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Leon County Schools review safety changes as school year approaches

Posted at 6:19 PM, Aug 07, 2019
and last updated 2019-08-07 18:19:14-04

LEON COUNTY, Fla. — It's the final week of summer vacation for students and teachers in Leon County.

Before the bell rings for a new school year, teachers and administrators are getting a lesson in school safety updates.

"If you had told me 30 years ago when I started my career that we would be having conversations about an active shooter, I would've said 'you're crazy.' Unfortunately, today, it's our new normal," said Rocky Hanna, Leon County Schools Superintendent.

In preparation for a new school year, teachers and staff at Leon County schools learned about changes for the new year to increase safety, refresher courses on safety drills, and even participated in an active shooter drill.

"Safety has to be our number one priority now as school administrators," said Lewis Blessing, Montford Middle School Principal.

He says that while those concrete changes to school safety like fencing, cameras, and more guards is important, there's another element that shouldn't be forgotten.

"Building relationships with kids. If we're not doing that, they're not going to come tell us when something is not right in their lives or if their friend is having a hard time," said Blessing.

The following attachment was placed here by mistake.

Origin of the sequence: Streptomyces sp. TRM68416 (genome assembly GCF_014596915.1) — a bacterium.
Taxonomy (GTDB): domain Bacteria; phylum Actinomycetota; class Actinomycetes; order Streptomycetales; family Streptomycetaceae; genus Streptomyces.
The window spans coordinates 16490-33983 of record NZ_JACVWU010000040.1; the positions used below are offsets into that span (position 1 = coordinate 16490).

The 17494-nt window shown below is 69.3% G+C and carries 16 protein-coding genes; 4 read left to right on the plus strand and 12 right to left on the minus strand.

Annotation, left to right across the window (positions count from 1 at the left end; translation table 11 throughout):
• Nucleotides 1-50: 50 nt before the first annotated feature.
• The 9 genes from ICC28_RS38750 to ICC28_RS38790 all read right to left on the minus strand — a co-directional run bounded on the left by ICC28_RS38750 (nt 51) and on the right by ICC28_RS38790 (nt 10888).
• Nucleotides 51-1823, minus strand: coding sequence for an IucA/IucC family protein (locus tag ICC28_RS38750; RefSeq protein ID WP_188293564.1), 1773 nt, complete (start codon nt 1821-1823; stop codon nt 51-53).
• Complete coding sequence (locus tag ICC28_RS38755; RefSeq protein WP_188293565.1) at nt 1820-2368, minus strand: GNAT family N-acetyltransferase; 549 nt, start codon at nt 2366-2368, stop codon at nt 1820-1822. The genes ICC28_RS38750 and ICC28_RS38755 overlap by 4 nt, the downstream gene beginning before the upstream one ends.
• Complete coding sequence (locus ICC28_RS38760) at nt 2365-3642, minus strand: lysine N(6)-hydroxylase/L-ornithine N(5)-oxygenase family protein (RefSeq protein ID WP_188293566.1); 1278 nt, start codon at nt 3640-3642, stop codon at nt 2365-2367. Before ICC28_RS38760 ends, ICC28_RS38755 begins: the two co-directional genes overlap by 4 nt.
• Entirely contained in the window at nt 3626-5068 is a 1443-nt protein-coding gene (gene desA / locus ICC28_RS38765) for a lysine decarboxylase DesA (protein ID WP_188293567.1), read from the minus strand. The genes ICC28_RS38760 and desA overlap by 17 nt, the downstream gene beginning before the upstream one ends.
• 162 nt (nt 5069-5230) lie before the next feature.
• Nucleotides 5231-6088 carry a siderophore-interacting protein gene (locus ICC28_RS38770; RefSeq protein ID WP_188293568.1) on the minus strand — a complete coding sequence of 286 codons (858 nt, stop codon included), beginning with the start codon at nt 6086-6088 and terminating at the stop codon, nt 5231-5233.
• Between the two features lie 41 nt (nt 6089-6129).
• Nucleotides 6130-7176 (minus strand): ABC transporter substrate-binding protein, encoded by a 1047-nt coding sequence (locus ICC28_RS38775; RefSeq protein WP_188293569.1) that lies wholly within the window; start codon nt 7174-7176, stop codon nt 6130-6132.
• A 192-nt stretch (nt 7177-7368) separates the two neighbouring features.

Every secondary student will get five hours of mental health services and every teacher will get training to assess mental health concerns in children this school year. And that's not the only new element.

This school year, Leon County teachers and administrators will use the Rave Panic Button App. It's a quick way to send for help in any type of emergency situation.

"We've reviewed many and we're putting a lot of faith in the choices that we've made," said John Hunkiar, LCS Chief of Safety and Security.

One choice that has left many talking is the decision to not participate in the Guardian Program.

"Statistics show if you have a gun in your house, the chances are someone is going to get shot accidentally and kill themselves or commit suicide," said Hanna. "Rarely does it kill an intruder. I have that same philosophy when it comes to our schools."

So while we won't see teachers armed in Leon County this school year, the district is working to keep every student safe.

Superintendent Hanna says they are spending about $4 million a year on school safety.